You could say a brochure changed Mr Hans Tan’s life.
Mr Tan, whose father was an accountant, enjoyed working with numbers as well and had enrolled to study business. It seemed his future career was well on track – until a flyer on industrial design slipped out of a National University of Singapore (NUS) prospectus that he had been browsing during his National Service.
“It was a leap of faith because I did not know what design was at the time,” says the 41-year-old, whose decision to change courses was partly motivated by an openness to explore alternative careers that were not deskbound.
It was also unexpected because he says he could not – and still cannot – draw. Fortunately, his mentors at NUS told him he did not need to draw well to be a good designer as “design is much more than that”.
His wise mentors were right. Today, Mr Tan, who established his eponymous studio in 2005, is a three-time recipient of the President’s Design Award, Singapore’s highest design accolade.
He is widely known for his playfully creative works such as Spotted Nyonya, a collection of ceramic vessels inspired by Peranakan motifs, as well as Pour, a side table with candy-pop-hued pools of resin inspired by kueh lapis sagu, a traditional Malay steamed pastry.
His ability to work with “conventional” mediums like ceramics and resin was sparked at the prestigious Design Academy Eindhoven in The Netherlands, where he did a two year master’s degree after graduating from NUS. He was able to pursue postgraduate studies overseas because of the DesignSingapore Scholarship. He received the scholarship in 2005, the first year it was introduced. The scholarship allowed him to attend a pioneering school that was “leading the charge for redefining design” and learn from design maestros such as Gijs Bakker, founder of product and exhibition design outfit Droog Design.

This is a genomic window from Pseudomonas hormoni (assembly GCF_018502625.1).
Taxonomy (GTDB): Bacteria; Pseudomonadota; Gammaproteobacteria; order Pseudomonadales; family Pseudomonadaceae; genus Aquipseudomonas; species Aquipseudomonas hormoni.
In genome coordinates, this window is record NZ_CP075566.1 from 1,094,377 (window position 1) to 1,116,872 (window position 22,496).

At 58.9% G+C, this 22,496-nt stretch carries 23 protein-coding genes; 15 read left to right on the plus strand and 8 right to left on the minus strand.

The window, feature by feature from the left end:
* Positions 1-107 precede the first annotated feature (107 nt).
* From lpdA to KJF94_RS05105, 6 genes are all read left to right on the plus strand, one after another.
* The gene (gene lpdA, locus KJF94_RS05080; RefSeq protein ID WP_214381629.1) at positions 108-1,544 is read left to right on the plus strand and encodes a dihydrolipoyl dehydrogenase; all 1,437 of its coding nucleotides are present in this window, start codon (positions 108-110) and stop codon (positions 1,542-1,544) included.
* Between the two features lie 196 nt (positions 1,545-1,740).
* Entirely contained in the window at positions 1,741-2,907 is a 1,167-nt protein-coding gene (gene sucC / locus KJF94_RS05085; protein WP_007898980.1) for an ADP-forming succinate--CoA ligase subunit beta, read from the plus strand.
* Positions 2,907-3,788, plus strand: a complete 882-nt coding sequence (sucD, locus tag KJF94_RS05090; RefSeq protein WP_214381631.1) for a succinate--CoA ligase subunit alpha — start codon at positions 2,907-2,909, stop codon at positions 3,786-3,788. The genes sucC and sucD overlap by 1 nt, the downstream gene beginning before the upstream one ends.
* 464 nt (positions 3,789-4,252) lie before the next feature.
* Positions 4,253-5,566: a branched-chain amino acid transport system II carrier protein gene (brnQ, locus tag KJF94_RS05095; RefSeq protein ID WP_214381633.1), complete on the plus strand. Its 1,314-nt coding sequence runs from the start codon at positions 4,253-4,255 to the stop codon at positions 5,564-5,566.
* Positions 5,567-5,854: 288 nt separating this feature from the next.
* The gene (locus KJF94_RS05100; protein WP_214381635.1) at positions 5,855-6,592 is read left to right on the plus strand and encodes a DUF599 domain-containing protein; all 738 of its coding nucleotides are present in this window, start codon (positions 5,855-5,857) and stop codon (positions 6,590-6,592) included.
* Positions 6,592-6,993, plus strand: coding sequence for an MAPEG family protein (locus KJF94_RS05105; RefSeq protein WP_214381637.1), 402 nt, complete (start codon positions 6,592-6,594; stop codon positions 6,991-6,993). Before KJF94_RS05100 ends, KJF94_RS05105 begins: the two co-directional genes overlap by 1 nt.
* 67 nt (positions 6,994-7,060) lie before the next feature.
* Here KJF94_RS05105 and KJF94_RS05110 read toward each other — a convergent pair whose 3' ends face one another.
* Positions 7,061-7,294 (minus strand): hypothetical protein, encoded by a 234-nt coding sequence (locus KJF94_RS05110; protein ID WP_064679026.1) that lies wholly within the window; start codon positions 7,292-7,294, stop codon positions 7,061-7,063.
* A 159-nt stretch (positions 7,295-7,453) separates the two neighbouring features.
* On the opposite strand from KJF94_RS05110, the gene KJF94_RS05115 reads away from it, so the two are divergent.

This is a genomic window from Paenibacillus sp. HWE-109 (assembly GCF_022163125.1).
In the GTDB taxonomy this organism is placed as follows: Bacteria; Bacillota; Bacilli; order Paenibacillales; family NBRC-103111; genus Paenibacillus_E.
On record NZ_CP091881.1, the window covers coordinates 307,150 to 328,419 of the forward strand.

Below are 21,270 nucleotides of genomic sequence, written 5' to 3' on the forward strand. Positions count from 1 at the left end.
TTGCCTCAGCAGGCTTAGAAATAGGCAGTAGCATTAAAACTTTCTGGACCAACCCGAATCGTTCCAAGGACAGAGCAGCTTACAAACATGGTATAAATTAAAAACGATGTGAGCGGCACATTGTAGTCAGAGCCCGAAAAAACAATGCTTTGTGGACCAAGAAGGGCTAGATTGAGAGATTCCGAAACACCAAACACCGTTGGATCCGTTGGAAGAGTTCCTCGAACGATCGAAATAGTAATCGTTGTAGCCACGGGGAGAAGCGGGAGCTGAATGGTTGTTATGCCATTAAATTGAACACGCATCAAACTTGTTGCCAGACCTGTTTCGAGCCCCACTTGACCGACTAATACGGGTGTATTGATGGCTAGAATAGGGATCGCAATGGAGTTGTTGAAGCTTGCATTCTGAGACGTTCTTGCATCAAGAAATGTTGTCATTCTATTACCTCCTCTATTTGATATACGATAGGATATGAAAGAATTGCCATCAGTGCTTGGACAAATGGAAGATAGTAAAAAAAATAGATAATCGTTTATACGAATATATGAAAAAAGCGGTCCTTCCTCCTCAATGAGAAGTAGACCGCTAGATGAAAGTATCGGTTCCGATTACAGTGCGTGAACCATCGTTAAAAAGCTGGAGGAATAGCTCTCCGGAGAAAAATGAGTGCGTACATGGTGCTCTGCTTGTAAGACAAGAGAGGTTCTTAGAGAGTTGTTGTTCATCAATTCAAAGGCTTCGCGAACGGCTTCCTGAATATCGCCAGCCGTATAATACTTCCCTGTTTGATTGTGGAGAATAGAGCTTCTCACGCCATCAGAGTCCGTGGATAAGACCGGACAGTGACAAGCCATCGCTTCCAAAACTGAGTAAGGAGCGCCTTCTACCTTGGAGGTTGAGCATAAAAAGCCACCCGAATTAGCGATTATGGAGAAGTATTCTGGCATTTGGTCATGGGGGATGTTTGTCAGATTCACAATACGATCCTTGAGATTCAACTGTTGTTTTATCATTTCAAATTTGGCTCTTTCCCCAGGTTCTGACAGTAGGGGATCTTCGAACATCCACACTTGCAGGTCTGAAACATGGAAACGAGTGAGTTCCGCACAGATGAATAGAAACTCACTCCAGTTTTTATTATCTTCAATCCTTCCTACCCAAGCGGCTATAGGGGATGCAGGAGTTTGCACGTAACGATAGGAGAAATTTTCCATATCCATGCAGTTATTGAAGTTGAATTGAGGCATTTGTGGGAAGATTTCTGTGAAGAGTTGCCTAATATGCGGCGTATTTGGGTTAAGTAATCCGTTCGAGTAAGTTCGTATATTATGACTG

GOING BEYOND DESIGN
Apart from his commercial work, Mr Tan is also an associate professor at the Division of Industrial Design at NUS, where he has received teaching awards such as the Outstanding Educator Award.
He not only guided students toward a deeper understanding of design’s many facets, but he also taught them soft skills that extend beyond the classroom.
“On the first day of school, I always ask my first-year students what is their biggest fear when it comes to pursuing industrial design. The most common response is fear of failure,” he says.
Mr Tan’s first piece of advice for students is to learn the difference between self-doubt and “idea doubt”, a concept he learnt from American author Adam Grant.
“While conflating your work with your self-worth can be harmful, constantly questioning your ideas helps you to become very productive – it pushes you to do better,” he explains.
“The second piece of advice I give my students is, learn to be comfortable with failure because it is the best way to learn. Design is all about iteration and prototyping. You make something, test it, learn from the unsuccessful parts and iterate from there. You may not always get things right the first time – and as we all know, this also applies to everything in life.”
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